Hospitals and Toilets

Nothing is certain but – yeah, yeah – death and taxes.

But what about hospitals and toilets?

Well, let’s look at the certainty of hospitals today (we’ll tackles toilets another time). After all, the Obama-care debate centers on the argument that “we’ll all use healthcare at some point in our lives.”

If Obama was a trader, he might say there is a “permanent bid” on healthcare. In layman’s terms, he’s saying:

The DEMAND for healthcare is universal and perpetual.

It’s a pretty powerful concept.

Constant, inelastic demand for healthcare services leads to dampened volatility in healthcare stocks.

Here’s a bar graph showing the Beta – a common measure of volatility – for each sector of the market. The S&P500 has a Beta of 1.0 because it’s the baseline for all comparisons.

You can see the financial sector is the most volatile. The Financial Select Sector SPDR ETF (XLF) has a Beta of 1.49, meaning that it’s 49% more volatile than the S&P500.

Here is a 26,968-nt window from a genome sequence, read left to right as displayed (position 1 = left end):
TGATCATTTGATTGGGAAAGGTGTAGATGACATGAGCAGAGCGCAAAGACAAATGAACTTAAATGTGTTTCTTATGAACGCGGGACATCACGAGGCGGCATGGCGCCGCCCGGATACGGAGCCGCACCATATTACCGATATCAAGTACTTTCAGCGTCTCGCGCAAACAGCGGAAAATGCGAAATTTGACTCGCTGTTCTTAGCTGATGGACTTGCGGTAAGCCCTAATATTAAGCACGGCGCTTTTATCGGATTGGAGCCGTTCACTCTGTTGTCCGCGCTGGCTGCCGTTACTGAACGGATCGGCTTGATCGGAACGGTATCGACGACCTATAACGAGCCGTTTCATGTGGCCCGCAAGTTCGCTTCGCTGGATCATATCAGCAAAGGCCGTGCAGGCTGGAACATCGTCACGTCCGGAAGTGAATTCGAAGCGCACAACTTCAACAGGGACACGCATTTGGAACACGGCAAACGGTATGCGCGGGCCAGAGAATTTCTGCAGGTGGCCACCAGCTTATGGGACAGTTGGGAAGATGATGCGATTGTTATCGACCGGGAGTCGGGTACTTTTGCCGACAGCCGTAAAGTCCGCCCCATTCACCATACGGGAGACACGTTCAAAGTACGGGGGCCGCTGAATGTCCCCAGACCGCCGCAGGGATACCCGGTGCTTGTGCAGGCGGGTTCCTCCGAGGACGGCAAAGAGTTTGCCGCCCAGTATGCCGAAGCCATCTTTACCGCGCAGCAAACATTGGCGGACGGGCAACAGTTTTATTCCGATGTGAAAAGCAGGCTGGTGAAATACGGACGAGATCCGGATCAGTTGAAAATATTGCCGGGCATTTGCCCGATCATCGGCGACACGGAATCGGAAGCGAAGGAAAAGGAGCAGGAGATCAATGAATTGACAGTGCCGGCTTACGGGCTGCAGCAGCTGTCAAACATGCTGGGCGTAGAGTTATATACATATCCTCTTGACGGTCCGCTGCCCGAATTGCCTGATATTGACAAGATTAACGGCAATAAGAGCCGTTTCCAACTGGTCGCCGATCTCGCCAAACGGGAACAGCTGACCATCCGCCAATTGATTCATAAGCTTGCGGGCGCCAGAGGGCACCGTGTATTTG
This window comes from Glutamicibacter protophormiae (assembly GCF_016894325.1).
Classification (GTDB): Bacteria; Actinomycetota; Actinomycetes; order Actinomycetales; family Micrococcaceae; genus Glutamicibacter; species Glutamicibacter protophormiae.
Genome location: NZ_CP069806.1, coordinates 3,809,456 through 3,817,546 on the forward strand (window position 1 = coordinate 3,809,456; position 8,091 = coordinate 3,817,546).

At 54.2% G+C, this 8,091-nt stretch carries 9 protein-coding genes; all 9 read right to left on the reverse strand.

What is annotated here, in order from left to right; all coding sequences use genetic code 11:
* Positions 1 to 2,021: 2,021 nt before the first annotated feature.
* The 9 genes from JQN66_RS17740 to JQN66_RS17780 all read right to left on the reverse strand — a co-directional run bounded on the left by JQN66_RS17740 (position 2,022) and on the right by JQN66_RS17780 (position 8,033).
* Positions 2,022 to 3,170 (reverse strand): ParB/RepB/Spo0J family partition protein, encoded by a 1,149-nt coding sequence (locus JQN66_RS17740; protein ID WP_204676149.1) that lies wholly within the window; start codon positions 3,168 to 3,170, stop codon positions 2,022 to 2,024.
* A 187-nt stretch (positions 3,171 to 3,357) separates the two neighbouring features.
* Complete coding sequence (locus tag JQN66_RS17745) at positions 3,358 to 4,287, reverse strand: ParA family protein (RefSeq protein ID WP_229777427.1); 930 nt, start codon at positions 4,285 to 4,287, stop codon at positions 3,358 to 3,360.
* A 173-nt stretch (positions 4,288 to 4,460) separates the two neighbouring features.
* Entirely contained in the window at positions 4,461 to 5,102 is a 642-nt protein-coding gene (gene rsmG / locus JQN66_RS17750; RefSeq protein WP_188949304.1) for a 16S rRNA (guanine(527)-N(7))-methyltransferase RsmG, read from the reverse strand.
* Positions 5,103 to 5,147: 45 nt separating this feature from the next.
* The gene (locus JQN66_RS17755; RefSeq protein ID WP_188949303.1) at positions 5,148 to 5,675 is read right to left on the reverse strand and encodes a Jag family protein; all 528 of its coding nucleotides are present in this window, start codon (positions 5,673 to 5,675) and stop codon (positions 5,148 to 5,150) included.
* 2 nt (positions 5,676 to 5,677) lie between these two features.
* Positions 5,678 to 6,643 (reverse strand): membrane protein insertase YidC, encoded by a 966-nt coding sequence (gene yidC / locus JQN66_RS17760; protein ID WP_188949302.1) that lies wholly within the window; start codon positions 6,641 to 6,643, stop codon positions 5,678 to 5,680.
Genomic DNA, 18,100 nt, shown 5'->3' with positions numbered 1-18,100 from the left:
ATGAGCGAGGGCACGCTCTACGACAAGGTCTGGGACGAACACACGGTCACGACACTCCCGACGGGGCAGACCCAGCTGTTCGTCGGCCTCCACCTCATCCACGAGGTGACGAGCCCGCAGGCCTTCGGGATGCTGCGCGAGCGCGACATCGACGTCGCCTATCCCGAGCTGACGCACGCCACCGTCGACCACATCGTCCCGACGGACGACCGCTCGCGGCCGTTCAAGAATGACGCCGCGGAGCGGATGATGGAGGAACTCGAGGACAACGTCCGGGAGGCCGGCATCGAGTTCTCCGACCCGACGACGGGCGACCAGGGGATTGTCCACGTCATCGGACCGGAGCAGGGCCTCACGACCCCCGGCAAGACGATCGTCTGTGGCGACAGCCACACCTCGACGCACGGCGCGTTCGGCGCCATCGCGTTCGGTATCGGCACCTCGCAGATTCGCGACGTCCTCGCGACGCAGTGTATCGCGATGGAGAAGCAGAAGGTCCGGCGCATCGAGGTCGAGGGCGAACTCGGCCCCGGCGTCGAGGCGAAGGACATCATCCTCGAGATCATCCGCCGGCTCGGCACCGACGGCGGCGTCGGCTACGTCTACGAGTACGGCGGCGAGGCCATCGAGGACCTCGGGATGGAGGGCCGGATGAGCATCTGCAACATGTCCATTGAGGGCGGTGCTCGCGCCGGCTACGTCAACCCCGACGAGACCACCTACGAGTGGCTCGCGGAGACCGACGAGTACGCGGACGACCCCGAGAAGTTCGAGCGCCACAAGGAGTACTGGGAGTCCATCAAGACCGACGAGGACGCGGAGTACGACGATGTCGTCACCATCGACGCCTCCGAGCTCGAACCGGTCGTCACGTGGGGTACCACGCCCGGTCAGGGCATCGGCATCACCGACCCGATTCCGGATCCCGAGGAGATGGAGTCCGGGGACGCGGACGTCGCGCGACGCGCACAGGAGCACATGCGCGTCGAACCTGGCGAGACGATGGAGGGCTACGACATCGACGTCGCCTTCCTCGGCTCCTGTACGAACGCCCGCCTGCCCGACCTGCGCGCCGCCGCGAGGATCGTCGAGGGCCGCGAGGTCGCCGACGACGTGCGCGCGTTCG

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The healthcare sector is much less volatile. With a Beta of 0.67, the healthcare fund XLV is 33% less volatile than the S&P500.

Healthcare stocks also hold up better in market downturnrns. Just look at the percentage drops from October 10, 2007 to March 10, 2009.

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So, compared to the broad market, healthcare stocks hold up better in bear markets and are less volatile.

We’ll take anything resembling “certainty” in today’s uncertain times.